5. A method of producing polyesters by direct esterification of a compound selected from the group consisting of aliphatic and aromatic dicarboxylic acids with a saturated dihydric alcohol in the presence of a catalytic quantity of a compound of the structure MX wherein M is selected from the group consisting of titanium and zirconium and X is selected from the group consisting of hydroxyl groups, alkoxy groups, acyloxy groups and chloride groups wherein at least'one X is an organic radical as defined above.

6. A method of producing esters by direct esterification of a compound selected from the group consisting of aromatic and aliphatic carboxylic acids and anhydrides thereof with a saturated aliphatic alcohol in the presence of a catalytic quantity of a tetraalkyl titanate.

7. A method of producing polyesters by direct esterification of a compound selected from the group consisting of aliphatic and aromatic dicarboxylic acids with a saturated dihydric alcohol in the presence of a catalytic quantity of a tetraalkyl titanate.

8. A method of preparing esters comprising reacting at an elevated temperature in liquid phase (1) a member selected from the class consisting of carboxylic acids and carboxylic anhydrides with (2) aliphatic primary and secondary alcohols, said acids, anhydrides and alcohols containing only carbon, hydrogen and oxygen, in the presence of a catalytic quantity of octylene glycol titanate and removing the water of esterification from the reaction substantially as rapidly as it is formed.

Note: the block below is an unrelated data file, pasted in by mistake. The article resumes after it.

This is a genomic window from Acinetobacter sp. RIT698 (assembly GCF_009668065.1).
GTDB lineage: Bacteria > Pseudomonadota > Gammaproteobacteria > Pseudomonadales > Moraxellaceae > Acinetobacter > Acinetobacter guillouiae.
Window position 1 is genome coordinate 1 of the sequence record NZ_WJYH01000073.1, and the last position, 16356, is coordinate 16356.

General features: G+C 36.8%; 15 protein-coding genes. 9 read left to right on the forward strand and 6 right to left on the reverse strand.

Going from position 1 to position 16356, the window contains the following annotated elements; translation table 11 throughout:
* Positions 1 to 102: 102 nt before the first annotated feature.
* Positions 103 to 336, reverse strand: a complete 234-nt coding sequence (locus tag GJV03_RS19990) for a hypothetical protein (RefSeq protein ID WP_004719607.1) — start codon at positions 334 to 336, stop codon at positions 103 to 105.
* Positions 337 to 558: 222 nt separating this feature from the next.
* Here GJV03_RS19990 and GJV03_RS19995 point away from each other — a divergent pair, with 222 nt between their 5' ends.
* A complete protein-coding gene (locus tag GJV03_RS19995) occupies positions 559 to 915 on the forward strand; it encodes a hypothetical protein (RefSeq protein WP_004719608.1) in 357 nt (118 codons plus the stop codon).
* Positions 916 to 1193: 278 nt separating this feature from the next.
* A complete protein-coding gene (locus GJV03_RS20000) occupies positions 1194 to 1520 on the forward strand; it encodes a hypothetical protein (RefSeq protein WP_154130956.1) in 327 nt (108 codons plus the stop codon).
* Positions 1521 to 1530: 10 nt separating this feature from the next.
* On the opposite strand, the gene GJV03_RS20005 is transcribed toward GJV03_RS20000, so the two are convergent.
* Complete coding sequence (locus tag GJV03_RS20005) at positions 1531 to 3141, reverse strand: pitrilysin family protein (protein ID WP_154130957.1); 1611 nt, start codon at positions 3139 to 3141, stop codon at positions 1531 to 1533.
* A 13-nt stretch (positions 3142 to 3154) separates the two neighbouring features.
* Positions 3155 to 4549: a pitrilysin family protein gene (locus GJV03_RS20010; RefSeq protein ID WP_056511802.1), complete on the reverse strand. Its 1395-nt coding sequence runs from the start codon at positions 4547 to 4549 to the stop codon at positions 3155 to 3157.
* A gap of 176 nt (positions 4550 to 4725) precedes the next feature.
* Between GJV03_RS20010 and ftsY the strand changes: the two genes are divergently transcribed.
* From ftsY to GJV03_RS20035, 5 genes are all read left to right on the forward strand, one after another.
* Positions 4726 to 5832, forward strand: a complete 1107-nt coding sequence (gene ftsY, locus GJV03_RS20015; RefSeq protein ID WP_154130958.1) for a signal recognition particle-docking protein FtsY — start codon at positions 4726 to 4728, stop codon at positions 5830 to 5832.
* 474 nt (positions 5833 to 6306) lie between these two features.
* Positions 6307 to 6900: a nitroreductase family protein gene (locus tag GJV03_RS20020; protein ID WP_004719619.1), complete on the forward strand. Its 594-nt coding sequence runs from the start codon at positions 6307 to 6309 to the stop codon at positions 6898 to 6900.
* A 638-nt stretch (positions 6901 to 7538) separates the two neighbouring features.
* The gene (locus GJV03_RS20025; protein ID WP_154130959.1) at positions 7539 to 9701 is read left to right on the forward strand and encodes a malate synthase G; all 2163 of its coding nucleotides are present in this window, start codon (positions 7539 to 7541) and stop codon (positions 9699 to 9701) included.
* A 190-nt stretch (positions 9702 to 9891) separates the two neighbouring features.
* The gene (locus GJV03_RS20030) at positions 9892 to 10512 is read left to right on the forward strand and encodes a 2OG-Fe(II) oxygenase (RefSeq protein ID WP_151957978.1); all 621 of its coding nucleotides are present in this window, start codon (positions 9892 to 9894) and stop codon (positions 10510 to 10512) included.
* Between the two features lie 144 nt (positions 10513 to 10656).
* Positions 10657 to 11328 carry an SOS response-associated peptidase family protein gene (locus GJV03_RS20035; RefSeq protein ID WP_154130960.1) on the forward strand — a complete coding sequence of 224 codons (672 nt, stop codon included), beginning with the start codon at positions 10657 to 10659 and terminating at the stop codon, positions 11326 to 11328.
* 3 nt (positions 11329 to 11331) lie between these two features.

9. A method of preparing esters comprising reacting at an elevated temperature in liquid phase (1) a. member selected from the class consisting of carboxylic acids and carboxylic anhydrides with (2) saturated primary and secondary aliphatic alcohols, said acids, anhydrides and alcohols containing only carbon, hydrogen and oxygen, in the presence of from .01 to 10% by Weight based on (1) of triethanol amine titanate andremoving the water of esterification substantially as rapidly as it is formed.